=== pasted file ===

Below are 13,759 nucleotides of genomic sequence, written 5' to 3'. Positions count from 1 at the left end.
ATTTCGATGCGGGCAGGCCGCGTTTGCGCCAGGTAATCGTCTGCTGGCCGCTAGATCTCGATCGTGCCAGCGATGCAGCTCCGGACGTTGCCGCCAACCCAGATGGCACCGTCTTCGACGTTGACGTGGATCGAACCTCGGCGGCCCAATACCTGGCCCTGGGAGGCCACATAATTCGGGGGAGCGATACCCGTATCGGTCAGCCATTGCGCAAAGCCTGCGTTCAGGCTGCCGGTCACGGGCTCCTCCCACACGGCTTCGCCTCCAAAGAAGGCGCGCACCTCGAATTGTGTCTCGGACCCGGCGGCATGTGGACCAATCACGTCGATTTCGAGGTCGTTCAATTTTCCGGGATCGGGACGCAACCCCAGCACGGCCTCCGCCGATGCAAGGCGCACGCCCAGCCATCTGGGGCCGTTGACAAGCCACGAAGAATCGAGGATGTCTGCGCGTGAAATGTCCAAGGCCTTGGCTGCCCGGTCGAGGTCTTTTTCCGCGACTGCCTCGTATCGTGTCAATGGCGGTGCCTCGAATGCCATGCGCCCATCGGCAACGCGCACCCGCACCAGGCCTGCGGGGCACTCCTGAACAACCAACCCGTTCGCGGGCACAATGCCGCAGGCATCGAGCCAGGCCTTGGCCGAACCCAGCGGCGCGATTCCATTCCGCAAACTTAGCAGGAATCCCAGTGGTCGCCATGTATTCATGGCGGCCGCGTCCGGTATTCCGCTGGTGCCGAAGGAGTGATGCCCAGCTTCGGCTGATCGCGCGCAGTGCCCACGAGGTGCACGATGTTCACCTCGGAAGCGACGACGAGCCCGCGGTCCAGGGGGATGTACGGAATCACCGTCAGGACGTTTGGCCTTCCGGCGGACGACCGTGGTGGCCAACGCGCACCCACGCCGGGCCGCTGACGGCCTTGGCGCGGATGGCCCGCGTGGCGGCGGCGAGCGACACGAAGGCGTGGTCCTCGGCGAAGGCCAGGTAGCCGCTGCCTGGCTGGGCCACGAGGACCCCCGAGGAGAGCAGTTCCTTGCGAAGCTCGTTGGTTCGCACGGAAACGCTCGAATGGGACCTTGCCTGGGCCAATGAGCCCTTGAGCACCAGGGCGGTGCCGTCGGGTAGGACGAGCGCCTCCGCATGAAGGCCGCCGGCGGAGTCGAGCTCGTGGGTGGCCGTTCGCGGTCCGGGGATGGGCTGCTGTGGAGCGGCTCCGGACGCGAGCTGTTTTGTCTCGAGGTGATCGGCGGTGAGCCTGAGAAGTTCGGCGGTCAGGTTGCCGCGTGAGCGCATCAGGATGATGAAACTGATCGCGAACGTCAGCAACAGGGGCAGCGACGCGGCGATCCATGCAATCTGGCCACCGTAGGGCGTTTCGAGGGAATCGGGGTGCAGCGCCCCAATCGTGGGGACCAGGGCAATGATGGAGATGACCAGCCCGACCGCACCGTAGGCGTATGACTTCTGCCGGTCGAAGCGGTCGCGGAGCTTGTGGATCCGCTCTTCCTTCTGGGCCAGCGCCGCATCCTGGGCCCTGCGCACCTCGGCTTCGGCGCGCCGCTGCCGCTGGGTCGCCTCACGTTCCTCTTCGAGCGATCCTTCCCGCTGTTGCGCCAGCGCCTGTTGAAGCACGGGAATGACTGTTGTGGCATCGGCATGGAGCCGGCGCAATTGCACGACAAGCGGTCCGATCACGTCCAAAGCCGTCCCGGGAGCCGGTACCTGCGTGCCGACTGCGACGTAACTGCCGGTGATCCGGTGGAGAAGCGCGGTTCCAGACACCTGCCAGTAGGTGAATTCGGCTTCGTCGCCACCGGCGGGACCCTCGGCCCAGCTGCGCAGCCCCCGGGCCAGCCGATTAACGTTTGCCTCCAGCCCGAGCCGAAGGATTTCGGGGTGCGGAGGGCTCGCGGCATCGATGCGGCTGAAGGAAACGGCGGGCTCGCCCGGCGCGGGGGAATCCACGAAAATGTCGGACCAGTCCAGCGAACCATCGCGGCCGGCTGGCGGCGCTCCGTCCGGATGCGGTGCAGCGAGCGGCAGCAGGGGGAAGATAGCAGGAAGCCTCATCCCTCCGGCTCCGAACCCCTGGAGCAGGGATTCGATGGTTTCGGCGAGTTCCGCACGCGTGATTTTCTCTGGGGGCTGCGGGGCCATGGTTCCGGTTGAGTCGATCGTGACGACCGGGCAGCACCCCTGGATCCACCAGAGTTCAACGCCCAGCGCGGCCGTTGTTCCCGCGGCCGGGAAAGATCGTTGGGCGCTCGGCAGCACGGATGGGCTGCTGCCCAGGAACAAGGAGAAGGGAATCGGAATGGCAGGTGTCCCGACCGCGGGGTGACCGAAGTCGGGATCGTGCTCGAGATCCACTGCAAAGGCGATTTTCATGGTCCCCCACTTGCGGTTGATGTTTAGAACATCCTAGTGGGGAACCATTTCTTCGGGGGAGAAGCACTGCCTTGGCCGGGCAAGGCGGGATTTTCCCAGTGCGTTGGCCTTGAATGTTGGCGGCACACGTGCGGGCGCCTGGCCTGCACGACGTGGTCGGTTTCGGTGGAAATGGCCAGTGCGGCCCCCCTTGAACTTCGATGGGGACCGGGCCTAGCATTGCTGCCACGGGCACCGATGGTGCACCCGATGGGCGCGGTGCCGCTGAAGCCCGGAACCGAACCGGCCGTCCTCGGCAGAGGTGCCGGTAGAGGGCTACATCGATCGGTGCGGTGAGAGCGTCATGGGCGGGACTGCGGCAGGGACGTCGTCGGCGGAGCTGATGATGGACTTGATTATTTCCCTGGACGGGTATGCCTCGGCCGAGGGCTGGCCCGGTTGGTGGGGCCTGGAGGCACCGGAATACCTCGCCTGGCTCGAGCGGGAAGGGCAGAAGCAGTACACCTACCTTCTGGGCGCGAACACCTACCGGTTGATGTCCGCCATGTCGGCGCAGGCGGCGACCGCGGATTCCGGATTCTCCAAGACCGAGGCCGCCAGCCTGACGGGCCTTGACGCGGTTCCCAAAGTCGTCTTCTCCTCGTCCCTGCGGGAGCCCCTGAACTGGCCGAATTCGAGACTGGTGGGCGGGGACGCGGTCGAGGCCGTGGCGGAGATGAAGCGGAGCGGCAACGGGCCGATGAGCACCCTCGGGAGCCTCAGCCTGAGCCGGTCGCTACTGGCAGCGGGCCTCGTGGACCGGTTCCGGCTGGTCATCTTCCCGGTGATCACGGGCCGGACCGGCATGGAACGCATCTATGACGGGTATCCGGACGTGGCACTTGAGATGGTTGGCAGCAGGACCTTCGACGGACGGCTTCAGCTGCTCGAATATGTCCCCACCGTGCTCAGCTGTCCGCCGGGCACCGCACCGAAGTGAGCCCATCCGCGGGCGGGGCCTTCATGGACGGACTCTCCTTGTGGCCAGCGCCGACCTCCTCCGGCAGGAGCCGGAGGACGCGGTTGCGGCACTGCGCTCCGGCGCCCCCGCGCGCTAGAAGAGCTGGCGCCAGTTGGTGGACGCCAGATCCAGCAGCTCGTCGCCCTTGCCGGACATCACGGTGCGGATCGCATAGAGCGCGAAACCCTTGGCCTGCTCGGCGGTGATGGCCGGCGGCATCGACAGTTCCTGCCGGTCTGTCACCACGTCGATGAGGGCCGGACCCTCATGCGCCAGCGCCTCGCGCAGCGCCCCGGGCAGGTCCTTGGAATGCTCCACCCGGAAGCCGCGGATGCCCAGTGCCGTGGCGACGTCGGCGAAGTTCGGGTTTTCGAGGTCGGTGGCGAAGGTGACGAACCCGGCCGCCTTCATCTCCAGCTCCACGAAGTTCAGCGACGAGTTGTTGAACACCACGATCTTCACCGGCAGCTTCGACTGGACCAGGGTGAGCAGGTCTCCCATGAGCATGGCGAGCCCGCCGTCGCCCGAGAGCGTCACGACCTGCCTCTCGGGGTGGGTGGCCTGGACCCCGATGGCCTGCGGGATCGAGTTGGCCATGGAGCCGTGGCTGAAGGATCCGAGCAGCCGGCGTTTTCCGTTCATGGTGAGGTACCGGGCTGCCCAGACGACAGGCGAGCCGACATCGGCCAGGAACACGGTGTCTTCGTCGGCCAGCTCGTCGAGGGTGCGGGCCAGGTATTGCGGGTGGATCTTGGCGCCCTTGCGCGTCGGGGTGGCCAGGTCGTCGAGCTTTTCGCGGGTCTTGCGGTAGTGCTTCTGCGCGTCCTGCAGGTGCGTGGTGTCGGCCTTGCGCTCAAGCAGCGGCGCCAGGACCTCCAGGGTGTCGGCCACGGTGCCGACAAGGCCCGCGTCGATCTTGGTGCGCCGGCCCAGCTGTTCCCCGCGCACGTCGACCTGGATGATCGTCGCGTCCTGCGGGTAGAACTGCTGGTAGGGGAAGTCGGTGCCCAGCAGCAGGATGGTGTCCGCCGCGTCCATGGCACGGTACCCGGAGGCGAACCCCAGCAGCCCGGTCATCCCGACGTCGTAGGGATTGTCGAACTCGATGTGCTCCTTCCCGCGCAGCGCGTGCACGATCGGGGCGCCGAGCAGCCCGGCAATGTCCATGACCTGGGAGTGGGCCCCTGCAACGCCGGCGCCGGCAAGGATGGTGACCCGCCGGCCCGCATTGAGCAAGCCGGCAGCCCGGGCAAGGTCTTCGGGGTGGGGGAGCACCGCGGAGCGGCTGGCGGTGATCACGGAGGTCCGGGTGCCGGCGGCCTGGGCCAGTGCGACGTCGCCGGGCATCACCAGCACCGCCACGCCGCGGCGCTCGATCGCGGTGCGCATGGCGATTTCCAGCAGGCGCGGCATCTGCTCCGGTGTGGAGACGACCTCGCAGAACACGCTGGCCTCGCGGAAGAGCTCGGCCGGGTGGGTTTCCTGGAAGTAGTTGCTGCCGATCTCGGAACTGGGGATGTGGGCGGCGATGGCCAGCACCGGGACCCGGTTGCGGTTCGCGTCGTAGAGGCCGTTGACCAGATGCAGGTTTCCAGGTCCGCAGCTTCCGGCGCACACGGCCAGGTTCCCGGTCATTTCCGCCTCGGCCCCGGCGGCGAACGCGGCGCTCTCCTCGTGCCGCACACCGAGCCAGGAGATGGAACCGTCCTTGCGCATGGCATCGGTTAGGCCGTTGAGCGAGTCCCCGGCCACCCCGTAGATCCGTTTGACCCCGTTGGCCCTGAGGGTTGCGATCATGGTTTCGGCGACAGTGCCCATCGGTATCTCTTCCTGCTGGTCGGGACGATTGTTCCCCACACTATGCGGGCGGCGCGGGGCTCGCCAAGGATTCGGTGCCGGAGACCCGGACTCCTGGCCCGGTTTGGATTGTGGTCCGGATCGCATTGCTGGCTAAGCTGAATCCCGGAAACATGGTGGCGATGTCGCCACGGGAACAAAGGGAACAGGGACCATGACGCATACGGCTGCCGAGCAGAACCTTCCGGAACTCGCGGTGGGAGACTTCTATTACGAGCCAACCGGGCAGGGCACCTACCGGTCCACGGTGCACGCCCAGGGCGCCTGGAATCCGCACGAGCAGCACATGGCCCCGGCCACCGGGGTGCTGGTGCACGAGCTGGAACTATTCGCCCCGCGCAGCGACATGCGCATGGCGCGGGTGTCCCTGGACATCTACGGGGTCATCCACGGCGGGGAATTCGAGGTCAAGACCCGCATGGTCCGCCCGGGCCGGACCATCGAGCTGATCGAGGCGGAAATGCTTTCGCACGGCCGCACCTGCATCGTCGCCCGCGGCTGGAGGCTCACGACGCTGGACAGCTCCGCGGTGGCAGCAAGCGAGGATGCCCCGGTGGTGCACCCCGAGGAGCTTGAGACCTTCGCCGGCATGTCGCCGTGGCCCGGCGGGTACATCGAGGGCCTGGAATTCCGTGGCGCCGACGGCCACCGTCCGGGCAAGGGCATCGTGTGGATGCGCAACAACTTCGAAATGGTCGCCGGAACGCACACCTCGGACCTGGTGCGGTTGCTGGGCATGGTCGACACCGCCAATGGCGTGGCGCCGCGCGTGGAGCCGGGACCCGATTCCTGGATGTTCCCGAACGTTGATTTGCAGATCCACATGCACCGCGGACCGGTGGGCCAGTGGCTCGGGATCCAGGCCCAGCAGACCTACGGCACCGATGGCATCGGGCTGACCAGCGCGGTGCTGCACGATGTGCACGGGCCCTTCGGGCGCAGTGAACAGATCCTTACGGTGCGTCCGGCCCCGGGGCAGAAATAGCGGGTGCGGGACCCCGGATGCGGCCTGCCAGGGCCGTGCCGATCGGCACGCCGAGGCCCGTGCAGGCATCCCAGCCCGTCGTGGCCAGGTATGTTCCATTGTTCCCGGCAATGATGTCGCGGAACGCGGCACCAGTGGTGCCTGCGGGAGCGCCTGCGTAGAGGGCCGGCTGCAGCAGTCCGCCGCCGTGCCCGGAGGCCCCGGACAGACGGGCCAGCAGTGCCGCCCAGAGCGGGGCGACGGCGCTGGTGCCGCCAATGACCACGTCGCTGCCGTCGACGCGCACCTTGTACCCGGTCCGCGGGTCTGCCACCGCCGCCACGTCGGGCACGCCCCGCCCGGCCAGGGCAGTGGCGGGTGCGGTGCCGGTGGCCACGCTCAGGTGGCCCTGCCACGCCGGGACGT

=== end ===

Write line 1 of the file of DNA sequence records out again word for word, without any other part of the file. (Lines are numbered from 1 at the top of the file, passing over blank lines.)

Below are 13,759 nucleotides of genomic sequence, written 5' to 3'. Positions count from 1 at the left end.